How did black leaders deeply invested in private property profit from racial poverty? Well, here are a few of the ways. For starters, many of these people were landlords who made fortunes collecting rent checks from poor black tenants. Providing basic services like trash pickup or housing repair was not in their best interest, and they faced little pressure from the city government to do so. These individuals threatened tenants with citations and evictions while they carved up rental units into small kitchenettes in order extract more profit. They were interested in a high-density life—housing projects, ghettoes, and slums—because these yielded the best revenues, even though their conditions fostered crime, disease, segregation, and economic dependency. Connolly shows that black leaders not only milked the black poor of their hard-earned pay via exorbitant rents, but they took credit for progress when they deployed those rents for projects that reinforced segregation. Likewise, they fought activists who represented tenant’s rights, and they formed conservative civic organizations to squash reform movements that threatened their interests. When organizations like the Coconut Grove Committee for Slum Clearance fought to replace crowded tenements with single-family homes, black property owners fought them all the way.
Readers will have to decide whether Connolly comes down too hard on the black bourgeois in Concrete. He claims his narrative is not about “tearing down imperfect men and women,” yet some may feel that he threatens racial unity by critiquing these traditionally beloved figures. In his defense, he does mention that their options were limited, and he includes a few devastating quotes that suggest how limited they really were. For example, the first black judge Lawson Thomas was accused of being complicit with a particularly appalling eminent domain project, one that forcibly and abruptly evicted black residents from their homes and put them in the rain. He replied, “I did my best, but I am not God.” Similarly, Kelsey Pharr may have been a Civil Rights leader and an Uncle-Tom figure at the same time. He collaborated with police to turn a man over for lynching, and he once said “On the battleground of life, men succeed or fail, rise or fall, solely on merit.” But Pharr was also a mortician in the black community during the age of lynch law. He had witnessed firsthand what happens when you attack the system from the outside.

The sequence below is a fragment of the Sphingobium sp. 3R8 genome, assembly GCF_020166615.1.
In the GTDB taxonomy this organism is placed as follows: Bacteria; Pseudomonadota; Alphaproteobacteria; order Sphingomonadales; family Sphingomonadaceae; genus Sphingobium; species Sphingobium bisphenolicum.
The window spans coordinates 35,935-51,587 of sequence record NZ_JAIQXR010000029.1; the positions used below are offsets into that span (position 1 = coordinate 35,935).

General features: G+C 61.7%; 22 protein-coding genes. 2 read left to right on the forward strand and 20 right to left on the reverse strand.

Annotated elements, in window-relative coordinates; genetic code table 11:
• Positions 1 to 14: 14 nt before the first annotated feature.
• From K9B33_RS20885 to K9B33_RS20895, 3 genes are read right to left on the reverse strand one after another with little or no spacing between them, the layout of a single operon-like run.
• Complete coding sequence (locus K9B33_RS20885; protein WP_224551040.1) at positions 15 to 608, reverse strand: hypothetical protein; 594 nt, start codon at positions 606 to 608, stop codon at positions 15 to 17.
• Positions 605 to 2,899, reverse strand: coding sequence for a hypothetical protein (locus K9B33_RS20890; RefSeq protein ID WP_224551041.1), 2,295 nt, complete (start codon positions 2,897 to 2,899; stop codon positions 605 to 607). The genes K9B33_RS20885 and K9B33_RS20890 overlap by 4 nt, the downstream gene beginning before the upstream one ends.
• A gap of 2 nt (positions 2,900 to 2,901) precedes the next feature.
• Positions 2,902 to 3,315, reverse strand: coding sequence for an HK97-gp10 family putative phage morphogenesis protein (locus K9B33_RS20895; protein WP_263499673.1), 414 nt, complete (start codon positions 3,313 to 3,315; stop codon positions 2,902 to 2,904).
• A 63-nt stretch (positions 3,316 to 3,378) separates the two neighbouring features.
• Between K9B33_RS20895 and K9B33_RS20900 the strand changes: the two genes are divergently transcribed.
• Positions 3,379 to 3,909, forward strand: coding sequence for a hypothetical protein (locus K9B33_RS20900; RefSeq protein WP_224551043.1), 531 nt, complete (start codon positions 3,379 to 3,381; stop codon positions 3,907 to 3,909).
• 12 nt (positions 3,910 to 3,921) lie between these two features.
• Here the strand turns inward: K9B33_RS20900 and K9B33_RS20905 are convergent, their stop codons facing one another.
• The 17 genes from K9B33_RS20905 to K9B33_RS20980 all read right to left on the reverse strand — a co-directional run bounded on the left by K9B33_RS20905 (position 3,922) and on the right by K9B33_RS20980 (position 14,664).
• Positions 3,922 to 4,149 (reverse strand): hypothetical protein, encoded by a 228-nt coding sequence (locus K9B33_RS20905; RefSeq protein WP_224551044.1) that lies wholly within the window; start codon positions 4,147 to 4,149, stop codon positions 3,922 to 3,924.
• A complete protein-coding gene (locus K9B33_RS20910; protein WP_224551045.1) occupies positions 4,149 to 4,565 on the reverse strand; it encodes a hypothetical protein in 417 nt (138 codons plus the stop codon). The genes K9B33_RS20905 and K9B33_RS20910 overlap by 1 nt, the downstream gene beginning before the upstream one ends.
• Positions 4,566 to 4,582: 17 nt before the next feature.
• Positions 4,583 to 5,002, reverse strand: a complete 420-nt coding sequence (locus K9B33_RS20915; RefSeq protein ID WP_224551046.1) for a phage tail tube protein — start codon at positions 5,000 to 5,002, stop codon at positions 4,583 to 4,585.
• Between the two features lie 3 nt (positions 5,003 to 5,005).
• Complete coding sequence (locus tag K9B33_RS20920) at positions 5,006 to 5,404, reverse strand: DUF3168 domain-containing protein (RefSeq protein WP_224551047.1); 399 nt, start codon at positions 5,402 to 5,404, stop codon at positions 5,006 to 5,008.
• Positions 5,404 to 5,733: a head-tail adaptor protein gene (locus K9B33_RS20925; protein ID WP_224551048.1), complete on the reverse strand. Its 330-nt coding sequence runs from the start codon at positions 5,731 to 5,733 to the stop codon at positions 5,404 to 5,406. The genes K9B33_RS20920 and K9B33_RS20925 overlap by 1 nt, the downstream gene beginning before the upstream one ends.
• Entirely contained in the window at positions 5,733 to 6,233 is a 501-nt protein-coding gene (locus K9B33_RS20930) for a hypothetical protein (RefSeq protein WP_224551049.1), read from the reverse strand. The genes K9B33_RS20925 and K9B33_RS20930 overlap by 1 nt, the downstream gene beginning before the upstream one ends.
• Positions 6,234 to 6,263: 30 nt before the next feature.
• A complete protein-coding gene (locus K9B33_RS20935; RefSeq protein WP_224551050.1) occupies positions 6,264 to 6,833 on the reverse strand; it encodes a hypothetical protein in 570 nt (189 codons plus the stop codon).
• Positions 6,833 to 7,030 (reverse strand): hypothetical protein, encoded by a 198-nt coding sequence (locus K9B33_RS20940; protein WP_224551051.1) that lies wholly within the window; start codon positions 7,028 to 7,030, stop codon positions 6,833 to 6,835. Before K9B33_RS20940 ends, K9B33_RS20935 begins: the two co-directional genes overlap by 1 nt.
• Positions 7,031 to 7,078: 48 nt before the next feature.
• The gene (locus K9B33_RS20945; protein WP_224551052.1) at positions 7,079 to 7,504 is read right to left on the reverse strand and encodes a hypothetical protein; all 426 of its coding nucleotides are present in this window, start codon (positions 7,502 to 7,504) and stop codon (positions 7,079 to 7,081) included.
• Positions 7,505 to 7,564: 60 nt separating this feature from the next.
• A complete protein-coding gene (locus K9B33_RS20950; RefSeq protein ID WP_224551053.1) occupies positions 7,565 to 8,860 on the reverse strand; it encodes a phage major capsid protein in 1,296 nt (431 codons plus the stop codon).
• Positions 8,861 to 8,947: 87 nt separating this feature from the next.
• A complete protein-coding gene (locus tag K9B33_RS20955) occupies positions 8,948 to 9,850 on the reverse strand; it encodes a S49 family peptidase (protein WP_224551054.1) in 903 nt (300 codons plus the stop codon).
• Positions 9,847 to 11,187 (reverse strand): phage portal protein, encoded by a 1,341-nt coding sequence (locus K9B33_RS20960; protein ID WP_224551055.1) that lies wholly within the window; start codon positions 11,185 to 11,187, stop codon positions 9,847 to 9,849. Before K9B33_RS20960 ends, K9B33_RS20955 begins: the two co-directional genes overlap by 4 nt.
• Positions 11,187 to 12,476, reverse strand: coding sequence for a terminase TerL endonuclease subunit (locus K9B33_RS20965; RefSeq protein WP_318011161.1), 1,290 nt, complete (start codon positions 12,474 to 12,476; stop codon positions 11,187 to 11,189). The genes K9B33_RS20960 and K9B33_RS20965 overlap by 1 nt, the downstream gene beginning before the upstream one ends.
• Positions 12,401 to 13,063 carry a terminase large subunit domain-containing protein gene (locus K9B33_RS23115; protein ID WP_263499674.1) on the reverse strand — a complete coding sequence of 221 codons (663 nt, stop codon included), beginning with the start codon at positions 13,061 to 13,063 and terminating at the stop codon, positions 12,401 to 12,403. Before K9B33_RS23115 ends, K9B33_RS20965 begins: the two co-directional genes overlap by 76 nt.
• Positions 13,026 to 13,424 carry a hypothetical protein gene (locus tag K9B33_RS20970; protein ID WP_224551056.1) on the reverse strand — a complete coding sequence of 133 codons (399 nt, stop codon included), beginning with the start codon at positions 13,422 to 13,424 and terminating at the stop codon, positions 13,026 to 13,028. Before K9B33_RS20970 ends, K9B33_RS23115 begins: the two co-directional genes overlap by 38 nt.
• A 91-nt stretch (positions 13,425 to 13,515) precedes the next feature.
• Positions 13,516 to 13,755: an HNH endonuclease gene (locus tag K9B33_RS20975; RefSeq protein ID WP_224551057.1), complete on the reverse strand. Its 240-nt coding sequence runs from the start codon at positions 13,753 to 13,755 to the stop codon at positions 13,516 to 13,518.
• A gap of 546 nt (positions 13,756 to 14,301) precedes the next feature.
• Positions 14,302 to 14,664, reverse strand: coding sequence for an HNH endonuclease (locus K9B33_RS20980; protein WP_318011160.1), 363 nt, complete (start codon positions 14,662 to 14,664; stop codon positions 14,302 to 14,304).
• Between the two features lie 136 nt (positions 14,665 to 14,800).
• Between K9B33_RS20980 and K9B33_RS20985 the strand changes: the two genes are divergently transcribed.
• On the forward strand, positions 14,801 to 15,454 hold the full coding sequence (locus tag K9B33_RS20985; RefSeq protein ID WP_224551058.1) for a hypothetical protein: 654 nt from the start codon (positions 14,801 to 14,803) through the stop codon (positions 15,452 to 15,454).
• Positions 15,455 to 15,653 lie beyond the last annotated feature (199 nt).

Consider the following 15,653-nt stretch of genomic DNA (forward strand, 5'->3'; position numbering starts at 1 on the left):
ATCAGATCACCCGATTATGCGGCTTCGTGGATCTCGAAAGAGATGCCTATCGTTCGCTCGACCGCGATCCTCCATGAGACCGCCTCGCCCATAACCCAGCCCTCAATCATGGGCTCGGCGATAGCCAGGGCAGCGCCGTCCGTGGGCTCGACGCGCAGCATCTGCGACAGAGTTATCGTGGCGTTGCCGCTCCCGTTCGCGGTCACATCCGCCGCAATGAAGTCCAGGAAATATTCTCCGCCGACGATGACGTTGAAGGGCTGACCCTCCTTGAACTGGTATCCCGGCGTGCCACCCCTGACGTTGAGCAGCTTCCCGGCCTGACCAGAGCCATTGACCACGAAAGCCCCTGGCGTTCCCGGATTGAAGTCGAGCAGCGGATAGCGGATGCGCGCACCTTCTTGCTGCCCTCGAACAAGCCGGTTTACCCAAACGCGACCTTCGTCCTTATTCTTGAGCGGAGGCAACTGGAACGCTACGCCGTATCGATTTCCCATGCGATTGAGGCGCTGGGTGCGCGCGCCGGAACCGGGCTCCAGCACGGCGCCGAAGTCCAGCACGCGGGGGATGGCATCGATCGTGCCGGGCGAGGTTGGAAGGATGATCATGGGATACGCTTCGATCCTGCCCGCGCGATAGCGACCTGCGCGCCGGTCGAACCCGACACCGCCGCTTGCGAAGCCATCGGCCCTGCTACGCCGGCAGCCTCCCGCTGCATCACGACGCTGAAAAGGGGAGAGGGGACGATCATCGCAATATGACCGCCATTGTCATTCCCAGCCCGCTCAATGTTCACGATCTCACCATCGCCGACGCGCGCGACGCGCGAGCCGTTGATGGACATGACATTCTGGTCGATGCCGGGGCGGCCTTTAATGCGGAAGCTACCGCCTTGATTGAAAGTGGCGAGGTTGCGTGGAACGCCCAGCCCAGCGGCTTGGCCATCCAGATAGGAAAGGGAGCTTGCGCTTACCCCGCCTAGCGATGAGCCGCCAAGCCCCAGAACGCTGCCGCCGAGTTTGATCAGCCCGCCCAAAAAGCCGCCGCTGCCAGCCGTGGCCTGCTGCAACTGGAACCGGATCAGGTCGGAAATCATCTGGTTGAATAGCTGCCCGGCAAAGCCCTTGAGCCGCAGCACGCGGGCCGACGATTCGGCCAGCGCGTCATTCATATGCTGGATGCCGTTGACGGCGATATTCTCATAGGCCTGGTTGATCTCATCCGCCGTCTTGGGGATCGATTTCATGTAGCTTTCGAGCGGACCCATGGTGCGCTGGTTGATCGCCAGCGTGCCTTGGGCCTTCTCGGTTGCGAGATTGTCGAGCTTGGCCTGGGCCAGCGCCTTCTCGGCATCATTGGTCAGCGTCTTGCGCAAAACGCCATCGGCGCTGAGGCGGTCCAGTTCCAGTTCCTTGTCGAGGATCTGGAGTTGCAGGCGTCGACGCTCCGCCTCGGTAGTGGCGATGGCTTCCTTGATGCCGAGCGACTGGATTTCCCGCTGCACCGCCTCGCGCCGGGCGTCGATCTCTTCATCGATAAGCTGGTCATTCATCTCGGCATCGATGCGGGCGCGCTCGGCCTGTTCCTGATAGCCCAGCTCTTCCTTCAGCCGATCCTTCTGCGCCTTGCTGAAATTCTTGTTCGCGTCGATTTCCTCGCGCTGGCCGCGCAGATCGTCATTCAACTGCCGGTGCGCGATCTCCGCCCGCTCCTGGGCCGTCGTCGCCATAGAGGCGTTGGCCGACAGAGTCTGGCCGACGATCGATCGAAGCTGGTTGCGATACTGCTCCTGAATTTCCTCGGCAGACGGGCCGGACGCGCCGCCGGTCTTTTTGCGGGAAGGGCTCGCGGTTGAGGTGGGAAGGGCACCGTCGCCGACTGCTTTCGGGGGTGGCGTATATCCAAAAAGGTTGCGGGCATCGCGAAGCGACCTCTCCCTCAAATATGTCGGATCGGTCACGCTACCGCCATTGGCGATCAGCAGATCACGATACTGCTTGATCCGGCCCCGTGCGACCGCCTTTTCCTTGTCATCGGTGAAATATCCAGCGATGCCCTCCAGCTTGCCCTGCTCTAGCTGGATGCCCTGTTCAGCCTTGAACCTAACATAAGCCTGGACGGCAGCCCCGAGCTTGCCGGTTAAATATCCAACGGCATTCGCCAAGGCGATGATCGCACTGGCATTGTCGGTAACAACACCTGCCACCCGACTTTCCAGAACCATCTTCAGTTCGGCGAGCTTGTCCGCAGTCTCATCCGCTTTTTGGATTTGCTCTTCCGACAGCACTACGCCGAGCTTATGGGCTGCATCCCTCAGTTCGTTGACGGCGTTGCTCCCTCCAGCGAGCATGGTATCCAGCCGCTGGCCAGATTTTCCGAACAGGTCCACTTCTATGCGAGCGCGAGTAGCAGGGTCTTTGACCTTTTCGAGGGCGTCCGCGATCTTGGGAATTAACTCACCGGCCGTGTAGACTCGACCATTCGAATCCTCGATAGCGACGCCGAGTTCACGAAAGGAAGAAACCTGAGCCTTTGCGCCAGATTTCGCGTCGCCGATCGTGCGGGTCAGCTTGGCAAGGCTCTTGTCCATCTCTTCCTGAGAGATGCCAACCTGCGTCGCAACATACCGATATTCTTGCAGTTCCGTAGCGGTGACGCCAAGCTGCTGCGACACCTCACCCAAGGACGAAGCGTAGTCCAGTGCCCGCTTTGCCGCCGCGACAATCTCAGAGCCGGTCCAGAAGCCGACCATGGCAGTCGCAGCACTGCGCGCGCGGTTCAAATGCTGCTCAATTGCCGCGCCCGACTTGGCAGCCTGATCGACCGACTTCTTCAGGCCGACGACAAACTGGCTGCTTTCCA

Connolly is also clear that the black bourgeois was successful in breaking down some racial barriers. Concrete chronicles the demise of the poll tax, segregationist charter, and white primaries. It shows the end of racial zoning, and the establishment of the first black patrolmen, black judge, and colored beachfront. It shows the end of de jure segregation in public spaces. And yet, property ownership has not changed all that much. As the Miami Herald reporter Juanita Green writes, “The slums are still there.” The world that people built during Jim Crow still stands. Indeed, the thesis of Connolly’s Concrete is that Jim Crow is still alive. Unfortunately, he does not offer any suggestions about how to kill it.
 N.D.B. Connolly. A World More Concrete: Real Estate and the Remaking of Jim Crow South Florida (Chicago: The University of Chicago Press, 2014), 6, 11, 42, 279, 290.
 Ibid. 120.
 Ibid. 3, 94.
 Ibid. 241, 290.
 Ibid. 156.
 Ibid. 207, 228, 231, 239, 279.
 Ibid. 156.
 Ibid. 40, 119, 160, 237, 290.
 Ibid. 290.